This 6 GB Photo of the Milky Way Is As Stunning As It Is Massive | Smart News | Smithsonian

Keeping you current

One small chunk of one small slice of one portion of the absolutely massive photo of the Milky Way captured by the Spitzer Space Telescope. (NASA/JPL-Caltech/GLIMPSE Team)

This 6 GB Photo of the Milky Way Is As Stunning As It Is Massive

Over the past 10 years the Spitzer Space Telescope captured this gorgeous infrared panorama of the Milky Way

smithsonian.com

Our Milky Way galaxy is a massive collection of stars and dust, planets and black holes that, altogether, stretches some 100,000 light-years across. For the past ten years, NASA's Spitzer Space Telescope has been snapping photos of the galactic disk, from the bright dense core to the wispy spiral arms. The Spitzer team took some two million shots, and now they've stitched them all together to produce an absolutely staggering panorama of our home galaxy.

At the highest resolutions, the panorama had to be broken up into eight sections, each 67,500 pixels across and capping out at a whopping 1.38 gigabytes. If you wanted to print out the full image, you'd need a space 150 feet wide.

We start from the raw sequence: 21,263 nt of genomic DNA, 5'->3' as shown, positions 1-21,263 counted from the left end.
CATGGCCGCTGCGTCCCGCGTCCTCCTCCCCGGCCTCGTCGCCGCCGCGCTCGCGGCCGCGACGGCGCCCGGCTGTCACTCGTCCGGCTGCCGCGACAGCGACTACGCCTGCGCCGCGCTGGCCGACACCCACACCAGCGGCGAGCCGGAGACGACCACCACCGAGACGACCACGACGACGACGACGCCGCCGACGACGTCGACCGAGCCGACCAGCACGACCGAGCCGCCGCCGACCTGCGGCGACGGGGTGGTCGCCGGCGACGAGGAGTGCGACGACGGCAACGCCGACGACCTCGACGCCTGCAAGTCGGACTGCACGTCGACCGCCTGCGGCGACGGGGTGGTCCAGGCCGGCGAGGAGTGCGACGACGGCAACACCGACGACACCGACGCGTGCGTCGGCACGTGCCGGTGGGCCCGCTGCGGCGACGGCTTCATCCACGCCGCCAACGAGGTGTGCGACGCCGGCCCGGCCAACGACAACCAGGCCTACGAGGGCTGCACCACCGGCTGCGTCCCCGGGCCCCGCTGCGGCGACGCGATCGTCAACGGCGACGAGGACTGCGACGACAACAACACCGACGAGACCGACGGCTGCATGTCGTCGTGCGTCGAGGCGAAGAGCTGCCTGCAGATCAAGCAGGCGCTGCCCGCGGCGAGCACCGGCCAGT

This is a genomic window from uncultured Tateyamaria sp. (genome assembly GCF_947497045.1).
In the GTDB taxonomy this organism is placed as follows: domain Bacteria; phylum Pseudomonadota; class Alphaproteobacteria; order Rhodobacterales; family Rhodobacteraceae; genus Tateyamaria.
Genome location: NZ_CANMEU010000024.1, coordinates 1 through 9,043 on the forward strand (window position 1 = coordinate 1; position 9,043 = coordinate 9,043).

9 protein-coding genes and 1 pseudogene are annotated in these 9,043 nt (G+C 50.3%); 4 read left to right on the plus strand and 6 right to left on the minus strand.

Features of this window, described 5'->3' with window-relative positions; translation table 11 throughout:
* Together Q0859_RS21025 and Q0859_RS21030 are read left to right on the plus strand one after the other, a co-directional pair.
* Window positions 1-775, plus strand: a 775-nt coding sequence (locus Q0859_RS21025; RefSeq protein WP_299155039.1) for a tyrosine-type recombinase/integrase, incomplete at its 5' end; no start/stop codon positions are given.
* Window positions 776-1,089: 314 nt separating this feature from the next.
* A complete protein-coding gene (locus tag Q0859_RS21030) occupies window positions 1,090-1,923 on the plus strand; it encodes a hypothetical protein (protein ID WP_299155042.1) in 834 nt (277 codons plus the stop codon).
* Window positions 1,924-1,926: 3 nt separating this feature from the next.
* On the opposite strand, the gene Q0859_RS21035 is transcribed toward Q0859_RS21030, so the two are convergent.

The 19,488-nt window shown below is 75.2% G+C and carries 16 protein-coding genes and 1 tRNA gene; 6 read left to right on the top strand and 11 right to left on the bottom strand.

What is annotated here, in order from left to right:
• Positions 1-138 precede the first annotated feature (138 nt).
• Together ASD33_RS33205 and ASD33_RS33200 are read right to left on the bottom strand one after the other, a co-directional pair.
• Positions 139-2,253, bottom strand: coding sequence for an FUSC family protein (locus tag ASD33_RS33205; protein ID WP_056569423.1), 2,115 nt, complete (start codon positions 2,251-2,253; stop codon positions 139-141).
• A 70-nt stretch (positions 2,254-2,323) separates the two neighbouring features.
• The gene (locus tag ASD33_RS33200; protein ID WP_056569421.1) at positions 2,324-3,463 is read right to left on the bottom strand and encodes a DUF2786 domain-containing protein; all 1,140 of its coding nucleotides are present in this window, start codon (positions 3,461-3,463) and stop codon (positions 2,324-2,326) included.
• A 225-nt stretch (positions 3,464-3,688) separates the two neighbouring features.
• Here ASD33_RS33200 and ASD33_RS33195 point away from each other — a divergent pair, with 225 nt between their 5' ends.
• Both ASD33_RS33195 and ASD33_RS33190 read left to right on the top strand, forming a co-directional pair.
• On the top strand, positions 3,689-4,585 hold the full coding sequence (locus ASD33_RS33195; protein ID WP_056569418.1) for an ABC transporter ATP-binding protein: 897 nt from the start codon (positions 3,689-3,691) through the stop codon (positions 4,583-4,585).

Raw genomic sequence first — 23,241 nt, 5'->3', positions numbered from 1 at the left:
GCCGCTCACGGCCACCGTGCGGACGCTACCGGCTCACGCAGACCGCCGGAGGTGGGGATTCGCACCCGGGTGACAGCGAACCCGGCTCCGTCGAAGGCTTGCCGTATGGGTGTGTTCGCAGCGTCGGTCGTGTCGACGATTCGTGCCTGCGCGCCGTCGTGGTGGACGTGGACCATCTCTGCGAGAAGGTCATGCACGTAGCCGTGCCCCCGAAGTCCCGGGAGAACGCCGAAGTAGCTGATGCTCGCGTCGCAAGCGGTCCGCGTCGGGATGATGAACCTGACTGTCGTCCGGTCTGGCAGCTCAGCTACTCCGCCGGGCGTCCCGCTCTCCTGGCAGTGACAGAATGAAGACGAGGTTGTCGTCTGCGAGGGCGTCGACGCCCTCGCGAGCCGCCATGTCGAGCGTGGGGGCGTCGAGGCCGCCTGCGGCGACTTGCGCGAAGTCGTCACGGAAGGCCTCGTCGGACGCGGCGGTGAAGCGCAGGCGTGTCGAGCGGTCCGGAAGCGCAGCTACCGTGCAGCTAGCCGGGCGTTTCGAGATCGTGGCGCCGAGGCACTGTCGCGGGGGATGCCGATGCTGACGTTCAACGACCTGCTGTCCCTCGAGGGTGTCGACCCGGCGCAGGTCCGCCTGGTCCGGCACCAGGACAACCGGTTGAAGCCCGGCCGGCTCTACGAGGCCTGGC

But there's a curious feature about the Milky Way, and our vantage point of it. We reside in the Orion spiral arm, out on the edge of the galaxy. So, from here, says NASA in a video describing the new Spitzer panorama, most of the galaxy looks like a flat disk. Though the photo would be 150 feet wide, it would only be 4 feet tall. And that photo, says NASA, would contain more than half of all the stars in the Milky Way.

Alongside the full resolution photographs, NASA has also produced a set of interactive viewers that let you scroll and zoom your way around the galaxy.

Tags
About Colin Schultz
Colin Schultz

Colin Schultz is a freelance science writer and editor based in Toronto, Canada. He blogs for Smart News and contributes to the American Geophysical Union. He has a B.Sc. in physical science and philosophy, and a M.A. in journalism.

Read more from this author |

Comment on this Story

comments powered by Disqus